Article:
Universiteit Leiden

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University doctor and psychologist

The University does its best to create a pleasant work environment. It may nevertheless happen that you are unable to work due to a short-term or long-term illness or disability. The University doctors will help you reduce health risks and advise you through your recovery and return to work.

University Doctor

If you become ill or wish to avoid developing symptoms, you should first discuss the matter with your immediate supervisor. If there is a problem and you and your supervisor cannot agree on how to deal with this, you can make an appointment with the University doctor. The University doctor advises both you and your supervisor. You can then decide jointly whether or not to follow the doctor’s advice.

University doctors are usually called in by your direct supervisor, but you can also seek their advice on your own initiative. PhD candidates usually come into contact with the University doctor in one of two ways:

  • You are not ill, but you suffer from symptoms, problems, or issues related to the relationship between health and work.
  • You reported sick and want some advice on how to return to work. You can make an appointment with the University doctor to discuss this matter. If you do not contact the doctor yourself, after four to five weeks you will automatically be called in for an appointment.

The university doctor offers consultations by appointment. To make an appointment, you can use the online form or call the HSE department via 071 527 8015. Only employed PhD candidates can consult the University doctor regarding medical issues (i.e. contract and external PhD candidates cannot request this service). However, contract PhD candidates can request the University doctor to refer them to a psychologist (see below).

You can contact the University doctor for the following:

  • Advice on health and work
  • Support in case of illness
  • Support in returning to work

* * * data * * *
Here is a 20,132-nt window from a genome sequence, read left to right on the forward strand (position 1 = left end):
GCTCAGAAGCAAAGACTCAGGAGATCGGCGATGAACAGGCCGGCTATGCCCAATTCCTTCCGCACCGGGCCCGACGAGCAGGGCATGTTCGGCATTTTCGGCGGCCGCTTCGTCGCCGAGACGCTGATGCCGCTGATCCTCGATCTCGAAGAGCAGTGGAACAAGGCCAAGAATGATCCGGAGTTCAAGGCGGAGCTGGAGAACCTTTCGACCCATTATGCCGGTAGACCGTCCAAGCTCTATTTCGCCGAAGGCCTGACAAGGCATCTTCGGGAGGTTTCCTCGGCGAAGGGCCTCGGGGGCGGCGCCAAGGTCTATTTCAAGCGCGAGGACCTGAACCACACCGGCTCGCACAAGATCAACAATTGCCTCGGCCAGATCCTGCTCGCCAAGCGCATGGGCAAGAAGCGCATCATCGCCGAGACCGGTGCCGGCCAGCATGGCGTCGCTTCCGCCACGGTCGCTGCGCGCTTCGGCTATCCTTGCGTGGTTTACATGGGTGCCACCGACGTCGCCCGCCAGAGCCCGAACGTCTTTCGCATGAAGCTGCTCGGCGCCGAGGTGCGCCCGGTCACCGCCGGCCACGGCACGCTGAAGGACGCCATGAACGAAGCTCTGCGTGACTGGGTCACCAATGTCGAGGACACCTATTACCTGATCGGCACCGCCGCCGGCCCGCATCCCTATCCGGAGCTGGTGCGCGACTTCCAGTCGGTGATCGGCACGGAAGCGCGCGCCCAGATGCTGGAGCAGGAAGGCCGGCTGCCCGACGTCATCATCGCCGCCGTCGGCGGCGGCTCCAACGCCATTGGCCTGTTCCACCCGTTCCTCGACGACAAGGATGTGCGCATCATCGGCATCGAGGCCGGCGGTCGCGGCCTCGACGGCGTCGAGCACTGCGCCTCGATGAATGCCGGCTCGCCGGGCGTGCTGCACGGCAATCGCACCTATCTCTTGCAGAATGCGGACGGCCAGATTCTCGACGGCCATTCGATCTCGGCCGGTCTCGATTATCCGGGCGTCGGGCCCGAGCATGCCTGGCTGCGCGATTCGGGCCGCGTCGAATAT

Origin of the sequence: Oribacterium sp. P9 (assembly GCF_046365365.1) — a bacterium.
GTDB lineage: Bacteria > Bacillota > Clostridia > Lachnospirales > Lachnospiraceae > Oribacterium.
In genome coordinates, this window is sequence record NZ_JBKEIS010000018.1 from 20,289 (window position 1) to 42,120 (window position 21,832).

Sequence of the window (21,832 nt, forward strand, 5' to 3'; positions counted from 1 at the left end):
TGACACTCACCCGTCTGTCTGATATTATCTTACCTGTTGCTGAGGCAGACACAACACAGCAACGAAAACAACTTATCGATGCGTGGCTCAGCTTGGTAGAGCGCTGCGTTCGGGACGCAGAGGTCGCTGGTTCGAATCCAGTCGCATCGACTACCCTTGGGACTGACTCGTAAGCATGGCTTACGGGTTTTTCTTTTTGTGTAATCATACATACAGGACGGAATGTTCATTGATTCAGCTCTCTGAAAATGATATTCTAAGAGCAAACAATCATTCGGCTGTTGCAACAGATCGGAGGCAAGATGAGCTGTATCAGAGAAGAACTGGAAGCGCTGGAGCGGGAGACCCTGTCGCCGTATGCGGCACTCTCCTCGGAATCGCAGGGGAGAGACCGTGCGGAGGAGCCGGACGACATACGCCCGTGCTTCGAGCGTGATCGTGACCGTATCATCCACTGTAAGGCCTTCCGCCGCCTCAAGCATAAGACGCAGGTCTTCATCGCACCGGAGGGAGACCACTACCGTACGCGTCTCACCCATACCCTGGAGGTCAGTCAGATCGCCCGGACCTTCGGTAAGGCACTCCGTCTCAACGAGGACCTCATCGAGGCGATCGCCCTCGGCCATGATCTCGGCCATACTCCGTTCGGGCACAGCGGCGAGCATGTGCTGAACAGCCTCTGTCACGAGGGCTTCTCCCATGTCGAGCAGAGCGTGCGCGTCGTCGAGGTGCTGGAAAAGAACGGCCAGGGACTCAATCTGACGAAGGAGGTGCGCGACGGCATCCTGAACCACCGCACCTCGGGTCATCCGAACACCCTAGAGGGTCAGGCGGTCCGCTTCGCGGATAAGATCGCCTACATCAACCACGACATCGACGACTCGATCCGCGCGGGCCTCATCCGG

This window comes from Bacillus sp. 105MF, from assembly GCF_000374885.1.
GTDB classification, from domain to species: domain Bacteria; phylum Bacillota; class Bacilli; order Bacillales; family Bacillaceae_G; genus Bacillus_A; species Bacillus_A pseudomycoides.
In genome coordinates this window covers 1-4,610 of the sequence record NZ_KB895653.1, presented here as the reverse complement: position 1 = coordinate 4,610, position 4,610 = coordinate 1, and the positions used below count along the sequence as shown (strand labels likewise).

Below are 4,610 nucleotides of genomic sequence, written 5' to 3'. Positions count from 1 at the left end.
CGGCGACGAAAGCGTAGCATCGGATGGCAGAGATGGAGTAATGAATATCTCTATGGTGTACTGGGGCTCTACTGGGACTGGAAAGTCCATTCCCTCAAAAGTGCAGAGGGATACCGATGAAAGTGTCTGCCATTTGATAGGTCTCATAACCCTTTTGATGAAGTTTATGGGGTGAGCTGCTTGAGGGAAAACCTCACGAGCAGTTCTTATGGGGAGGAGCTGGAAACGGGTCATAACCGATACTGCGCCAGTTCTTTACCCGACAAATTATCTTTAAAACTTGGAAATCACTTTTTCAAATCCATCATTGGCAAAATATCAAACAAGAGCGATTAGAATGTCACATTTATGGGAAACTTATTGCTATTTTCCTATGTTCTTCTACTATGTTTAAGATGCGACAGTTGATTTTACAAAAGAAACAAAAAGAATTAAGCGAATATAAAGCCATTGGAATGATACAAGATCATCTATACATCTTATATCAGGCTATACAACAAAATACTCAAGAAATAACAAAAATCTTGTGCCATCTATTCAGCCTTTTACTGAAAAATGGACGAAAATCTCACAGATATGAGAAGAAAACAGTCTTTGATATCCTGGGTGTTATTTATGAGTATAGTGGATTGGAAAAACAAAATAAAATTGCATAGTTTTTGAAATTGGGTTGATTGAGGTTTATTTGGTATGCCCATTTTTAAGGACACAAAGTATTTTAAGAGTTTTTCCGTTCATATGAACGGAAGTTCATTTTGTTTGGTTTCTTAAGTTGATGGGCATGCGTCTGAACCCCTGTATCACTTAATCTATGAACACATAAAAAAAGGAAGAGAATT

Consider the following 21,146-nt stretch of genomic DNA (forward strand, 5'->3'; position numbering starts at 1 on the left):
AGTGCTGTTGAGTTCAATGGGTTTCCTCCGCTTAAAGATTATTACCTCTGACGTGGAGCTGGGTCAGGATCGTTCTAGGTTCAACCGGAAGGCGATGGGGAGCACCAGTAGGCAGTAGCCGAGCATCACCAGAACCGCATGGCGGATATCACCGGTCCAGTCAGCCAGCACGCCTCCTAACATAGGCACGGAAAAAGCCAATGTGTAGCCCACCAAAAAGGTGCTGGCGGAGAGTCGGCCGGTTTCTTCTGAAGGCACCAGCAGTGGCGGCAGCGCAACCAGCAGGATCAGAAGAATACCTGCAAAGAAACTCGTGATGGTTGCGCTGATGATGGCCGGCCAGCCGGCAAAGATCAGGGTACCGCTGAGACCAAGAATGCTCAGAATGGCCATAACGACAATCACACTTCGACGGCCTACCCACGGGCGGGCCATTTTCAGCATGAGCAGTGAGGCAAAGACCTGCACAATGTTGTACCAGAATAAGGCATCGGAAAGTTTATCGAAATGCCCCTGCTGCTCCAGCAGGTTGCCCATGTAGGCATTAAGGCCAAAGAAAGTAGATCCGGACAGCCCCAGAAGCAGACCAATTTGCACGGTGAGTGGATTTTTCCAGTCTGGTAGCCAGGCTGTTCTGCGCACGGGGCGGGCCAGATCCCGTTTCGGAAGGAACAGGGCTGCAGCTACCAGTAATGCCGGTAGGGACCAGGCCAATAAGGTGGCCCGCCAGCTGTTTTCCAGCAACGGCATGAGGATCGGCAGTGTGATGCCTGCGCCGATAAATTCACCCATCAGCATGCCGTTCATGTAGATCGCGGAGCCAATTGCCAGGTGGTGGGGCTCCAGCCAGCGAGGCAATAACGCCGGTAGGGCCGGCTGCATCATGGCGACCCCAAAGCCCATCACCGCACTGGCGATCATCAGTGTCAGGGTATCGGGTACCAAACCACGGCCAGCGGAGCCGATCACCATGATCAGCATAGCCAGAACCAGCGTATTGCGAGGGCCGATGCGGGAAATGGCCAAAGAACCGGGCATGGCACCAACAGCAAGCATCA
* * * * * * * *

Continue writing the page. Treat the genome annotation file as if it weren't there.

• Illness prevention
  • Pre-employment medical examination

The University doctors are independent and have a medical confidentiality obligation. They will not divulge any confidential information without your permission. For more information on the duties and core values of the University doctors, see the university webpage.


A substantial part of PhD candidates have an increased risk for mental health problems, stress complaints or burnout. As of April 1, 2022, Leiden University has appointed a psychologist especially for PhD candidates: Agnes van Rossum.

The PhD psychologist offers psychological support for all PhD’s at Leiden University, no matter what kind of contract. So for employed PhD’s (a paid PhD position), contract PhD’s (subsidised by a grant) or external PhD’s (supported by own funds). The psychological support is free for all PhD’s and is strictly confidential.

You can contact the PhD psychologist with psychological issues caused by the promotion process or that have a direct effect on it. You can think of:

  • physical stress, (work) pressure, exhaustion, disbalance in work and private life, burnout
  • demotivation, concentration problems, procrastination
  • anxiety, fear of failure, future uncertainties, perfectionism, assertiveness, imposter syndrome
  • mood issues, low self-esteem, negative self-image
  • mismatch in needs and supervision, problematic work environment
  • social isolation, loneliness, adjustment problems, culture shock, corona crisis.

The aim is to increase the well-being of PhD candidates so that they can design and complete their PhD trajectory in a healthy way. On the one hand by offering individual help to solve problems and to prevent worse, on the other also taking a preventive approach with information and education.

You can make an appointment for an intake interview by sending an e-mail to phdpsychologist@sea.leidenuniv.nl. The purpose of the intake interview is to determine together which help is appropriate for you. The interview will take one hour and can take place via Teams video call or on location at the Plexus Student Centre in Leiden.

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